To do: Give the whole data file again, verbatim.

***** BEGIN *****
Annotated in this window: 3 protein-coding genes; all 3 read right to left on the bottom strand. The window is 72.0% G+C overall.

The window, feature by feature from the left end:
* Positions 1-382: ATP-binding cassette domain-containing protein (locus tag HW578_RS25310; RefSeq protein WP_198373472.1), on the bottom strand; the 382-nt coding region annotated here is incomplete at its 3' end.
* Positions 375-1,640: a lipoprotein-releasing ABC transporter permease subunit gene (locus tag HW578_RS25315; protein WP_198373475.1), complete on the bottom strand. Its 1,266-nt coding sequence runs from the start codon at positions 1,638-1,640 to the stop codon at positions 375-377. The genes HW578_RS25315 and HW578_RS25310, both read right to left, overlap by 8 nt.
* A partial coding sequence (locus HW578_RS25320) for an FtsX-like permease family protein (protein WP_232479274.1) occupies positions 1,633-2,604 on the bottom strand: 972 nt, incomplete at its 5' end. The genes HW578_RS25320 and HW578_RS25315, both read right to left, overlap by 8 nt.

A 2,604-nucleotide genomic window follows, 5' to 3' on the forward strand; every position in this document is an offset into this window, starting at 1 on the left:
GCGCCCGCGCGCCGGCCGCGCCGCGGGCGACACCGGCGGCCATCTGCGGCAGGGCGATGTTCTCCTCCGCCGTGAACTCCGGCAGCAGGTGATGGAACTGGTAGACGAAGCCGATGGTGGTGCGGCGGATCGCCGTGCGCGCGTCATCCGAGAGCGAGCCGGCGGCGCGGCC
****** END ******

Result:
Annotated in this window: 3 protein-coding genes; all 3 read right to left on the bottom strand. The window is 72.0% G+C overall.

The window, feature by feature from the left end:
* Positions 1-382: ATP-binding cassette domain-containing protein (locus tag HW578_RS25310; RefSeq protein WP_198373472.1), on the bottom strand; the 382-nt coding region annotated here is incomplete at its 3' end.
* Positions 375-1,640: a lipoprotein-releasing ABC transporter permease subunit gene (locus tag HW578_RS25315; protein WP_198373475.1), complete on the bottom strand. Its 1,266-nt coding sequence runs from the start codon at positions 1,638-1,640 to the stop codon at positions 375-377. The genes HW578_RS25315 and HW578_RS25310, both read right to left, overlap by 8 nt.
* A partial coding sequence (locus HW578_RS25320) for an FtsX-like permease family protein (protein WP_232479274.1) occupies positions 1,633-2,604 on the bottom strand: 972 nt, incomplete at its 5' end. The genes HW578_RS25320 and HW578_RS25315, both read right to left, overlap by 8 nt.

A 2,604-nucleotide genomic window follows, 5' to 3' on the forward strand; every position in this document is an offset into this window, starting at 1 on the left:
GCGCCCGCGCGCCGGCCGCGCCGCGGGCGACACCGGCGGCCATCTGCGGCAGGGCGATGTTCTCCTCCGCCGTGAACTCCGGCAGCAGGTGATGGAACTGGTAGACGAAGCCGATGGTGGTGCGGCGGATCGCCGTGCGCGCGTCATCCGAGAGCGAGCCGGCGGCGCGGCC